Child and adolescent psychiatry is a specialty within psychiatry working with children and young people up to the age of 18, and their families.

Working as a child and adolescent psychiatrist provides an opportunity for Dr. Mapatwana to make a significant difference to the lives of the next generation. It is an interesting and challenging specialty which has seen tremendous developments over the last two decades and is continuing to make great strides forward.

75% of adult mental health problems have started in before the age of 18, and there is evidence that early interventions can reduce the likelihood of mental disorders in adulthood.

Child and adolescent psychiatry combines the rigours and science of medicine, with the art and creativity of therapy. Dr. Mapatwana relishes the ability to advocate for young people and improve public mental health.

There are many approaches to treatment, ranging from cognitive behavioural therapy to family therapy. Medication and admission to an inpatient unit may occasionally be used, but this is less frequent than for adult mental health services.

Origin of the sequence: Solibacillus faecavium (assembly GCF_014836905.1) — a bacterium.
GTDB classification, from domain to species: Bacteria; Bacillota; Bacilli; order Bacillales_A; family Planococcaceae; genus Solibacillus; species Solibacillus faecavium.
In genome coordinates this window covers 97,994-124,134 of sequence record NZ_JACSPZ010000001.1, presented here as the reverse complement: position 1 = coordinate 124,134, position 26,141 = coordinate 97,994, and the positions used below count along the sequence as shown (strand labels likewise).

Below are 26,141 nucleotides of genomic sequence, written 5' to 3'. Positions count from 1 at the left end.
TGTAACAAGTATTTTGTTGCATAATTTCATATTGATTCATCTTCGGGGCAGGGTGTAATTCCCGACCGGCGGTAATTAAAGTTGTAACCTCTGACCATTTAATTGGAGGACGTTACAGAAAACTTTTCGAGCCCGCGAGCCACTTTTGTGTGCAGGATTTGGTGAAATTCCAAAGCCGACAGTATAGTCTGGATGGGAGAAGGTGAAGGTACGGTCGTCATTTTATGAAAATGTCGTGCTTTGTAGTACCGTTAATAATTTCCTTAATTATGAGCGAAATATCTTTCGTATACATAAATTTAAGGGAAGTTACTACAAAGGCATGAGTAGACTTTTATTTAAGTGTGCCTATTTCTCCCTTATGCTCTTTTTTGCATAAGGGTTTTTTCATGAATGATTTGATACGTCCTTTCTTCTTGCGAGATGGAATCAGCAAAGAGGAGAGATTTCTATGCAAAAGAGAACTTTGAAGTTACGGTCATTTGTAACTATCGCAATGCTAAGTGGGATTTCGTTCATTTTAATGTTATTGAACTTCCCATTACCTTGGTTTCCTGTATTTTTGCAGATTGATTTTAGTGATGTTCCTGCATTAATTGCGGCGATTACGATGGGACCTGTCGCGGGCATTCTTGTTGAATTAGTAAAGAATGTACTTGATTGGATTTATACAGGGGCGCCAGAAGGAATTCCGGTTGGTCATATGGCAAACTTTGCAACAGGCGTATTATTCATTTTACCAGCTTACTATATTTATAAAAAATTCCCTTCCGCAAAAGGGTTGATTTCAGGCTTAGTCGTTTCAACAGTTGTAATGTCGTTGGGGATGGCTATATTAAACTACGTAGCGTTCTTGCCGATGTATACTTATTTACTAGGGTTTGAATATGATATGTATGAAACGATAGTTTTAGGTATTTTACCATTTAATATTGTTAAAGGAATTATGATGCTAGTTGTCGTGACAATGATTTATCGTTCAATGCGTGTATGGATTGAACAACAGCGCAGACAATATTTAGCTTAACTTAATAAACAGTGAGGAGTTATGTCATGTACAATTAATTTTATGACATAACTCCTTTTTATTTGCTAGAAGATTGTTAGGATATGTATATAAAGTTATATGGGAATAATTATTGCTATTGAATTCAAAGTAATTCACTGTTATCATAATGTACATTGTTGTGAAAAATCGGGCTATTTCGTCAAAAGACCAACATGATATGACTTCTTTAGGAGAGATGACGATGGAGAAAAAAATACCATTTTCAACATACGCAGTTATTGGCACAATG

Dr. Mapatwana believes in the importance of family and community and this is reflected in her service provision. She often collaborates with other practitioners in different areas, or with partners from other organisations such as schools, social services, hospitals, or the police. Consultation with other agencies is an important part of the work, to ensure integration of interventions at all levels.

Dr. Mapatwana sees a great variety of patients from all walks of life. Young people present with many different problems, including:

Neuro-developmental problems arising in childhood:

  • Attention deficit hyperactivity disorder (ADHD)
  • Autism and learning disability
  • Tic disorders

Emotional and behavioural problems:

  • Disruptive behaviour
  • Feeding and toileting difficulties
  • Depression
  • Anxiety and OCD (obsessive compulsive disorder)
  • Response to trauma or life adjustment (such as domestic violence and divorce)
  • Attachment disorders

Other significant mental health problems:

  • Eating disorders
  • Psychosis
  • Self-harm and attempted suicide

To find out more, contact Dr Mapatwana or send a message